Michael and Brandon Gbinije are complete opposites.
That’s according to their mother Yvette, the woman who’s guided them toward adulthood.
Michael stands at 6 feet 7 inches, while Brandon is 5 feet 9 inches. Michael is the classic extrovert, always out and about meeting new people. Brandon prefers to stay at home and inside.
Michael plays on the Syracuse basketball team. Brandon is a freshman at Richard Bland College in Petersburg, Va., and lives with their parents.
Their differences stick out right away, but they also bring them together. It’s what makes them so inseparable. It’s why every time Michael steps on the court, he has Brandon in mind. This year, as he plays backup point guard and sometimes shooting guard for Syracuse after transferring from Duke, he’ll be doing it all for Brandon.
After all, he’s his best friend. They’re both each other’s inspiration. Michael knows Brandon doesn’t have the physical ability he does, so he plays for Brandon. To make his brother proud.
“That’s my favorite human being in the world,” Michael said with a grin.
Michael wears No. 0 in honor of Brandon. Brandon’s favorite superstar when he was a child was Gilbert Arenas, who goes by the moniker “Agent Zero.” When Michael played at Duke, Brandon loved watching Austin Rivers, who donned No. 0, as well.
Michael also wears the No. 0 because he is out of chances. After barely seeing the floor at Duke, he knows this is his last opportunity. Brandon would love to play Division I basketball, so Michael has to live the dream for him.
“I know he wants to accomplish some goals that I have accomplished, but he just can’t,” Michael said. “He just doesn’t have the ability. Sometimes I wish I could give him the experience, so that’s why I do what I do.”
Michael was 2 years old when Brandon was born. They immediately became incredibly close.
As children, they would read the “Cat in the Hat” together. Brandon even dressed up as the Cat from the book for Halloween one year.
They both spray-painted their hair green for “Crazy Hair Day” in elementary school — the Dennis Rodman look, Brandon called it.
And as they grew older together, they became pranksters.
Michael smiled while talking about the time he and Brandon tied their dad’s shoes together when he was asleep. He and Brandon dressed up in costumes to freak out their chihuahua Tyga sometimes, too.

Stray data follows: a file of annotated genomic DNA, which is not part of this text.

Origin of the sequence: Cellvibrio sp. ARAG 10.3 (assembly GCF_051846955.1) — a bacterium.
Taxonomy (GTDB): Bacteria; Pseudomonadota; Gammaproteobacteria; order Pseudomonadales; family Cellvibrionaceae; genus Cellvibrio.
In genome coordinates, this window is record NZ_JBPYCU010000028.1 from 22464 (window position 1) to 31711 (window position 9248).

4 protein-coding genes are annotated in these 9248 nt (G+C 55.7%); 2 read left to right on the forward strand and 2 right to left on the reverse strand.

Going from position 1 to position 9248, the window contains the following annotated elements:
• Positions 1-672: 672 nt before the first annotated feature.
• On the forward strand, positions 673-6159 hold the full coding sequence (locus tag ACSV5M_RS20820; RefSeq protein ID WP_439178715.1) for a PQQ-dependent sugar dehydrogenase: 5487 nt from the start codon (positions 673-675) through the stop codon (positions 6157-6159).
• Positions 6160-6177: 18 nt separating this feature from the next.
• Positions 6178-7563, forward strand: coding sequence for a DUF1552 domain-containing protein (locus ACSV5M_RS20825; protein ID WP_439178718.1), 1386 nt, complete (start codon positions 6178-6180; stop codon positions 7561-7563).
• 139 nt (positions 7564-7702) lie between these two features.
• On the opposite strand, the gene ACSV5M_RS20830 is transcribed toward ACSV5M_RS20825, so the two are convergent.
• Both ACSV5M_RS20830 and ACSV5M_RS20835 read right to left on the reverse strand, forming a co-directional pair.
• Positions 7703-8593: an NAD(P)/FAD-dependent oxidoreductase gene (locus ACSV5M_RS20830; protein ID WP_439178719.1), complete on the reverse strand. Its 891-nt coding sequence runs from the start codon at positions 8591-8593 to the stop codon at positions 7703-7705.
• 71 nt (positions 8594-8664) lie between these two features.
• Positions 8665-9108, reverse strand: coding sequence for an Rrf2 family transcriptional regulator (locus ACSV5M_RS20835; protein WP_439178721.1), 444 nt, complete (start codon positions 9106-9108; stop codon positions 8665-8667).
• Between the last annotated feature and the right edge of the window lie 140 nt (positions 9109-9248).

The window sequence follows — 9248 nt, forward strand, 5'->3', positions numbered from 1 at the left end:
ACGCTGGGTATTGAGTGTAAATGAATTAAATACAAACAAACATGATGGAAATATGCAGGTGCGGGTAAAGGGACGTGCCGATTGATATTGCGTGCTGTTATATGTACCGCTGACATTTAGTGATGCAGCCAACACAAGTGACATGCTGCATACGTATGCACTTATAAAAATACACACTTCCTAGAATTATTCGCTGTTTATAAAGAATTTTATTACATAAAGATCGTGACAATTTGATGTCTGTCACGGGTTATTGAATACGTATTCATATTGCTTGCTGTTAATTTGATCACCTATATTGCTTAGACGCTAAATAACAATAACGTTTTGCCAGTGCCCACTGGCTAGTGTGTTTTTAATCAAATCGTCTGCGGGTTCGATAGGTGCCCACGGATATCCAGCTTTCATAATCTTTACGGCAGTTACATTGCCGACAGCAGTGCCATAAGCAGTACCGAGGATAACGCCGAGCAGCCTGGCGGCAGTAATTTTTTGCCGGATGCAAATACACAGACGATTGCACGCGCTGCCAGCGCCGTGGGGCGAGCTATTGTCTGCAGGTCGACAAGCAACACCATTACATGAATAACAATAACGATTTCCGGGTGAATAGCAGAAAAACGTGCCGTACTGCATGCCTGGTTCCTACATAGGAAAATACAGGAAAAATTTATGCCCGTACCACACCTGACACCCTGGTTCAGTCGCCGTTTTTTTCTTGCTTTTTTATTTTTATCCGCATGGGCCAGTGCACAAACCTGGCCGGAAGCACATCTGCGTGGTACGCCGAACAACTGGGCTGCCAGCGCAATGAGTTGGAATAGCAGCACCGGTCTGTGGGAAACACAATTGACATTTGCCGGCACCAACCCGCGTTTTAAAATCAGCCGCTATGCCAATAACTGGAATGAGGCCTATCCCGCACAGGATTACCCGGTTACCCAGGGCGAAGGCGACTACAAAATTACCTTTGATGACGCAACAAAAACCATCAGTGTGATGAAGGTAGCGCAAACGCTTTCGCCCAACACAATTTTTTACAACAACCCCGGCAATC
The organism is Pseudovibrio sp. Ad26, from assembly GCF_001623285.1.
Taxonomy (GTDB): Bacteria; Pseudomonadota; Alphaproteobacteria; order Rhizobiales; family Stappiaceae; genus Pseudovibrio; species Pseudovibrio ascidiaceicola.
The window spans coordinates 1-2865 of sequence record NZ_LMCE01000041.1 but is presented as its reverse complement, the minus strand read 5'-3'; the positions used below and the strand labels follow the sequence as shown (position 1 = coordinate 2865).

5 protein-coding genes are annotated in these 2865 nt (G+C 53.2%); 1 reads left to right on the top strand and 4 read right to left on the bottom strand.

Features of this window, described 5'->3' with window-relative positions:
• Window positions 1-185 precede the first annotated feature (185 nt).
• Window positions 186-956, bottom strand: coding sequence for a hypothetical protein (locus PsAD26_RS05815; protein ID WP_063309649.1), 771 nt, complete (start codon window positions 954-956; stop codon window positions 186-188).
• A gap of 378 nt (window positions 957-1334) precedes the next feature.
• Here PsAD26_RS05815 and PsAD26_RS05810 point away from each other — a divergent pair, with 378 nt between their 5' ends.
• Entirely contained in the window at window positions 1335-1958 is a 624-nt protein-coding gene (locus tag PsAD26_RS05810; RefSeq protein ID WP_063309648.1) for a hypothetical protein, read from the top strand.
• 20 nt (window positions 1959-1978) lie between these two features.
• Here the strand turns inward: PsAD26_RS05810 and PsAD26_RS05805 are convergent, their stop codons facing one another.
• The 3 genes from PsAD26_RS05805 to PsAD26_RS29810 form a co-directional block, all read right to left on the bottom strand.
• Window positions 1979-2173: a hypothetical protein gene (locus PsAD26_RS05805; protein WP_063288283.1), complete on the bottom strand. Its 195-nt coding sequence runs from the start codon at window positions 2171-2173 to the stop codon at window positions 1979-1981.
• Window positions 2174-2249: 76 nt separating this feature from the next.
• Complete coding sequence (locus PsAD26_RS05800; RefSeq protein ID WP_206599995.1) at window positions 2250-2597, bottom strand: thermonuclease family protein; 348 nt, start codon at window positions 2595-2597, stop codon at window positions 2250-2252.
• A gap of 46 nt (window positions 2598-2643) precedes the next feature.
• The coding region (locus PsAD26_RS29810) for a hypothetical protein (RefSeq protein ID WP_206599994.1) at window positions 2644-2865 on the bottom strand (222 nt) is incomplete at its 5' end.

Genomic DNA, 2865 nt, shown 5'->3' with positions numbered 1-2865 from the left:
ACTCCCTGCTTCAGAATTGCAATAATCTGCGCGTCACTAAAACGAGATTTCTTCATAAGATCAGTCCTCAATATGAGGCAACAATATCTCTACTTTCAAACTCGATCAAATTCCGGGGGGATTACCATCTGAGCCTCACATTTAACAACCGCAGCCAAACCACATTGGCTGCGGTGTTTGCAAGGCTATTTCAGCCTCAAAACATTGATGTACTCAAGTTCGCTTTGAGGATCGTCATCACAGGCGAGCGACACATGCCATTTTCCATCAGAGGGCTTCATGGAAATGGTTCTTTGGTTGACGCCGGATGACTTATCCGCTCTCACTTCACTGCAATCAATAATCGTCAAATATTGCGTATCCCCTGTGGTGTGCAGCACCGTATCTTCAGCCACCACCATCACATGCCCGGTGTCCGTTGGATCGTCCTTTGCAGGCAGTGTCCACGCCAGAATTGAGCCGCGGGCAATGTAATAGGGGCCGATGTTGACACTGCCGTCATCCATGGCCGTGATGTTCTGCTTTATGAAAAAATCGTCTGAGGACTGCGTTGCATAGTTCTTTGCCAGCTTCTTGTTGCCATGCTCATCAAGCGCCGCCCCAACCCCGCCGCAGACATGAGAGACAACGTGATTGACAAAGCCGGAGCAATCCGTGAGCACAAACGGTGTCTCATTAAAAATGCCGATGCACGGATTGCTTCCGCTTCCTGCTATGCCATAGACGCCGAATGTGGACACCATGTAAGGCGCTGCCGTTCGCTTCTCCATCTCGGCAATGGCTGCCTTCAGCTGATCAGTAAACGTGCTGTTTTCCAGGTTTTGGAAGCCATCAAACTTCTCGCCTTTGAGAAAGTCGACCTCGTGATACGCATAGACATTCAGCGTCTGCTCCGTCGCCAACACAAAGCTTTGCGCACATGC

For Christmas in 2011, Michael bought Brandon a dark gray “Beavis and Butthead” T-shirt. It was Brandon’s favorite show. The shirt is the best gift he’s ever gotten from Michael.
“We watch a lot of comedy movies,” Michael said. “A lot of ‘Step Brothers,’ Will Ferrell, ‘Jackass.’ All that good stuff.”
Michael listens as Brandon reels off his list of impressions. One of his favorites is John Wall, where he speaks rapidly and in clichés and changes the inflection of his voice to sound like the Washington Wizards point guard.
“He sometimes looks to me for jokes,” Brandon said. “Sometimes I give him jokes. Sometimes most of them are not funny, but I try.”
But even more so, the brothers have bonded through basketball.
Brandon remembers when they went to a game between Michael Jordan’s Wizards and Kobe Bryant’s Los Angeles Lakers in November 2002. Brandon pulled for his favorite team, the Wizards, while Michael rooted for the visitors.
The two legends went back and forth as Brandon and Michael watched in awe, mesmerized by the incredible skill both players possessed. Jordan finished with 25 points and Bryant dropped 27 as the Wizards beat the Lakers 100-99.
Brandon was pumped.
“I was totally excited and proud,” Brandon said.
But he never taunts Michael when his team wins. He’s “not the taunting type” because he knows Michael never does that to him.
Brandon said Michael has beaten him 148 out of 150 times in games of 21. They’ll go out and play in their driveway on their NBA-style hoop. And nearly every time, Michael will win. But he’s always supportive afterward and never puts his brother down.